Since the start of 2020, governments across the world have endorsed measures to limit social interactions due to the global pandemic ravaging the world and crippling economies. The Coronavirus also known as Covid-19 was said to have originated from Wuhan, China and has since then quickly spread across countries of the world. As at April 2020, there were over two million reported cases of coronavirus with about over hundred thousand reported deaths. Today, there are over 47 million cases of coronavirus with over a million reported deaths . This global pandemic has changed our lives, sent countries into recession and also disrupted global markets. The unprecedented interruption has fundamentally affected the energy sector and caused worry for stakeholders in the sector. According to reports, countries that were under full lockdown experienced an average of 25% decline in energy demand per week and those under partial lockdown an average 18%.
Figure 1 below shows the rate of changes in global energy demand over time from 1900 to the first quarter of 2020. The trend in the graph indicates a massive decline in global energy demand for 2020 compared to 2010. According to IEA’s World Energy Outlook 2020, fossil fuels took the biggest hit, while solar power now offers the cheapest electricity in history .
Figure 1: Changes in global primary energy demand (1900 – 2020)
Covid 19 and Renewable Energy
So far, renewable energy has been the most resilient to covid-19 lockdown measures. Renewable electricity has been largely unaffected while demand has fallen for other renewables energy. The first quarter of 2020 saw a 1.5% increase in the global use of renewable energy across all sectors compared to Q1 2019. The use of renewable energy is estimated to rise by over 1% this year despite the disruptions in supply chains or activity delays .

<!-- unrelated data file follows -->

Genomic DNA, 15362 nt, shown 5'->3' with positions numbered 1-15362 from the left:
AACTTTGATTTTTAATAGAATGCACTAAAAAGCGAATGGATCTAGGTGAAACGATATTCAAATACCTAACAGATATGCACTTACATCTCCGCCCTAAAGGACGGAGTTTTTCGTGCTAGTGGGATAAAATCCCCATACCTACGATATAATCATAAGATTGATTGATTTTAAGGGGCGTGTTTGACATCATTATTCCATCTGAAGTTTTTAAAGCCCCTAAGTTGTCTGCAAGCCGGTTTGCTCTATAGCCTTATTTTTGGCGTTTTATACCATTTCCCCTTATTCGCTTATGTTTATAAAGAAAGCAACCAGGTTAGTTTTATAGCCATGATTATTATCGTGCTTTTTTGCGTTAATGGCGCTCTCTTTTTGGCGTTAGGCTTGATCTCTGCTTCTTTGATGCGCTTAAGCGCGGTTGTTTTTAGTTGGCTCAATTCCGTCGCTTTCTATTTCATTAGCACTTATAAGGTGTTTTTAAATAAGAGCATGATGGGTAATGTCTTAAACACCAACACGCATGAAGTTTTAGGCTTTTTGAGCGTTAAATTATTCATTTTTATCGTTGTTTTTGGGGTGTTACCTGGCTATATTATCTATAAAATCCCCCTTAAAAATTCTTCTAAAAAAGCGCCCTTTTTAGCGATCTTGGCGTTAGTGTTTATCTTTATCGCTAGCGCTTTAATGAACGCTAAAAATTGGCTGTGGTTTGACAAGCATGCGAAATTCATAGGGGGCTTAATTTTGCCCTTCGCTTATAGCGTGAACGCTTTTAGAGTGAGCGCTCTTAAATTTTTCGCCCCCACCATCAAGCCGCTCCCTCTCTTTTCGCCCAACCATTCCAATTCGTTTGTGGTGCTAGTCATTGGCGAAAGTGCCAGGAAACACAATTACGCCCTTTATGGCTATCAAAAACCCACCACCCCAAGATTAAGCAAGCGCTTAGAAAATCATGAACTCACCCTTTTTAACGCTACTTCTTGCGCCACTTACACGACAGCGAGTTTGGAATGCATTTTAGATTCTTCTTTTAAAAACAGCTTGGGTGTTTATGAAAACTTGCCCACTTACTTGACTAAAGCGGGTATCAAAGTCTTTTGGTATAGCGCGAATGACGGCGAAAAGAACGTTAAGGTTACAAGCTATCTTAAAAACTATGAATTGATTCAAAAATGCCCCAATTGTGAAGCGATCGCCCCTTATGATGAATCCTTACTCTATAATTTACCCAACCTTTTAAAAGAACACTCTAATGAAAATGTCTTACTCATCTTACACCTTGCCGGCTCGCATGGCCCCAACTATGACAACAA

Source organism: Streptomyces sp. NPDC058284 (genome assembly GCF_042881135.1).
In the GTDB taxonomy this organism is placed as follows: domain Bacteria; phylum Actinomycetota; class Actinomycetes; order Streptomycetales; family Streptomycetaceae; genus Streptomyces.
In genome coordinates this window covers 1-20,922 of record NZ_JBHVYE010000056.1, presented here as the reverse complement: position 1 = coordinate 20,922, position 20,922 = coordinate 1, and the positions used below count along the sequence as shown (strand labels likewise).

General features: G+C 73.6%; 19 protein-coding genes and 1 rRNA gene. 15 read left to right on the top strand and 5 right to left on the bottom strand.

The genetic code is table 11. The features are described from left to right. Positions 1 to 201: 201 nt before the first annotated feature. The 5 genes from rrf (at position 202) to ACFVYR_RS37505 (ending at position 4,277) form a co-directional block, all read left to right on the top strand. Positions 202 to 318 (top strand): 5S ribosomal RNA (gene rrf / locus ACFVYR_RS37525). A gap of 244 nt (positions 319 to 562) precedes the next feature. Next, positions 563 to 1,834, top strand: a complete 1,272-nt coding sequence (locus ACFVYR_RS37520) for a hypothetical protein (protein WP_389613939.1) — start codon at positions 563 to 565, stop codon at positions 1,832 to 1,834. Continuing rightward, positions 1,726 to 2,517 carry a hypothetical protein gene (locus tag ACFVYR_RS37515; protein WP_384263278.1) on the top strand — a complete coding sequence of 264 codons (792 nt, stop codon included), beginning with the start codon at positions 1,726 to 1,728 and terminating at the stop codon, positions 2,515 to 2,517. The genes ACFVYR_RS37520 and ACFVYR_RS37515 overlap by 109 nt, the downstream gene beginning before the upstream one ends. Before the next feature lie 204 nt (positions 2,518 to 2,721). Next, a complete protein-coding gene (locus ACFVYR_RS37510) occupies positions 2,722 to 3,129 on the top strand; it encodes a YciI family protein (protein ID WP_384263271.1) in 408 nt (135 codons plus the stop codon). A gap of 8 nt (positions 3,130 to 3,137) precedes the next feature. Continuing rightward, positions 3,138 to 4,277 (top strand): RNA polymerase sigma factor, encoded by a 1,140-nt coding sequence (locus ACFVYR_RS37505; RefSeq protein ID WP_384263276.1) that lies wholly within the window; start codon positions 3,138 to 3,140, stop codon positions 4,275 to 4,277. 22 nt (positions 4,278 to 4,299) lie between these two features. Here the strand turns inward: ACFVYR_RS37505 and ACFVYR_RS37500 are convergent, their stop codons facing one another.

Figure 2: Annual growth of renewable electricity generation
Figure 3: Demand for Electricity in Nigeria
Source: IEA 2020
Figure 3 above shows the demand for electricity in Nigeria during the lockdown period. It indicates that residential demand for electricity increased significantly compared to the demand from the industrial and commercial customers. The National Control Centre (NCC) Osogbo, announced an unprecedented New Daily Energy Peak of 112,448.81 MWh on the 17th of April 2020. This was higher than the previous maximum value achieved on 15th April 2020, showing an increase of 856.98 MWh. They also forecasted that the total electricity demand in Nigeria could increase even after the lockdown.